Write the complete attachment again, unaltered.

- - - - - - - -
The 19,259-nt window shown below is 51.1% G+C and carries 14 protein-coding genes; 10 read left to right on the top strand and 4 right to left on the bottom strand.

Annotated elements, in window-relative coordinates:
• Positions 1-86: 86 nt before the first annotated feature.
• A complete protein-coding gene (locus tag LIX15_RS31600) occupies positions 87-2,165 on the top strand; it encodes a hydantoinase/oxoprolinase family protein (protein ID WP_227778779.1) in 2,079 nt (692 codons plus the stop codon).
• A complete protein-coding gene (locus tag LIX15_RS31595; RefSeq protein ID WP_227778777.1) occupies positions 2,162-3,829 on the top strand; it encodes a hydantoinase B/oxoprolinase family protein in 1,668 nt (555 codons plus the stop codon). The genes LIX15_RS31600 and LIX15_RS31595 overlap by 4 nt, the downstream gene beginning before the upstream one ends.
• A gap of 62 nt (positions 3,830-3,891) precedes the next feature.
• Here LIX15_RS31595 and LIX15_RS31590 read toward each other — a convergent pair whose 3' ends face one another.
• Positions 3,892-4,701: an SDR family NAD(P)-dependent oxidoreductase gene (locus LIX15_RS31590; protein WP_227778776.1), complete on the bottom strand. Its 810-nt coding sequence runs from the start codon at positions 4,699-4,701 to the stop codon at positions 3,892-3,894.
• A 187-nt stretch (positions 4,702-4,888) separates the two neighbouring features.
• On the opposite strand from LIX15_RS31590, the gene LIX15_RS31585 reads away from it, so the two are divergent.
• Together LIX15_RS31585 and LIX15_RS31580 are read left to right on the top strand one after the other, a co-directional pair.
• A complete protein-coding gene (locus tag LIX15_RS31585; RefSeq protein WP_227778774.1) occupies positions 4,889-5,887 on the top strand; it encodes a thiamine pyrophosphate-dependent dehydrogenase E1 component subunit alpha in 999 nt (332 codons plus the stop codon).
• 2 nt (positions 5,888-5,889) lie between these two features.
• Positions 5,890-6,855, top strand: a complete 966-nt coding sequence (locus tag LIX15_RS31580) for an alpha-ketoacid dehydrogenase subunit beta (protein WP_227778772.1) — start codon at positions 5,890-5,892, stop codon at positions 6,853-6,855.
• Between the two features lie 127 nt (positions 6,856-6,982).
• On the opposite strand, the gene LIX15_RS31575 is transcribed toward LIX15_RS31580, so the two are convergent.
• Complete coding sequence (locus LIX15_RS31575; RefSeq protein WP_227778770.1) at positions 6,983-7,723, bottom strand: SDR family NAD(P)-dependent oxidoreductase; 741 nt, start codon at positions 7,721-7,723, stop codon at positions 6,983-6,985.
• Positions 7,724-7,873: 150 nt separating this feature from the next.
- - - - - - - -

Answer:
The 19,259-nt window shown below is 51.1% G+C and carries 14 protein-coding genes; 10 read left to right on the top strand and 4 right to left on the bottom strand.

Annotated elements, in window-relative coordinates:
• Positions 1-86: 86 nt before the first annotated feature.
• A complete protein-coding gene (locus tag LIX15_RS31600) occupies positions 87-2,165 on the top strand; it encodes a hydantoinase/oxoprolinase family protein (protein ID WP_227778779.1) in 2,079 nt (692 codons plus the stop codon).
• A complete protein-coding gene (locus tag LIX15_RS31595; RefSeq protein ID WP_227778777.1) occupies positions 2,162-3,829 on the top strand; it encodes a hydantoinase B/oxoprolinase family protein in 1,668 nt (555 codons plus the stop codon). The genes LIX15_RS31600 and LIX15_RS31595 overlap by 4 nt, the downstream gene beginning before the upstream one ends.
• A gap of 62 nt (positions 3,830-3,891) precedes the next feature.
• Here LIX15_RS31595 and LIX15_RS31590 read toward each other — a convergent pair whose 3' ends face one another.
• Positions 3,892-4,701: an SDR family NAD(P)-dependent oxidoreductase gene (locus LIX15_RS31590; protein WP_227778776.1), complete on the bottom strand. Its 810-nt coding sequence runs from the start codon at positions 4,699-4,701 to the stop codon at positions 3,892-3,894.
• A 187-nt stretch (positions 4,702-4,888) separates the two neighbouring features.
• On the opposite strand from LIX15_RS31590, the gene LIX15_RS31585 reads away from it, so the two are divergent.
• Together LIX15_RS31585 and LIX15_RS31580 are read left to right on the top strand one after the other, a co-directional pair.
• A complete protein-coding gene (locus tag LIX15_RS31585; RefSeq protein WP_227778774.1) occupies positions 4,889-5,887 on the top strand; it encodes a thiamine pyrophosphate-dependent dehydrogenase E1 component subunit alpha in 999 nt (332 codons plus the stop codon).
• 2 nt (positions 5,888-5,889) lie between these two features.
• Positions 5,890-6,855, top strand: a complete 966-nt coding sequence (locus tag LIX15_RS31580) for an alpha-ketoacid dehydrogenase subunit beta (protein WP_227778772.1) — start codon at positions 5,890-5,892, stop codon at positions 6,853-6,855.
• Between the two features lie 127 nt (positions 6,856-6,982).
• On the opposite strand, the gene LIX15_RS31575 is transcribed toward LIX15_RS31580, so the two are convergent.
• Complete coding sequence (locus LIX15_RS31575; RefSeq protein WP_227778770.1) at positions 6,983-7,723, bottom strand: SDR family NAD(P)-dependent oxidoreductase; 741 nt, start codon at positions 7,721-7,723, stop codon at positions 6,983-6,985.
• Positions 7,724-7,873: 150 nt separating this feature from the next.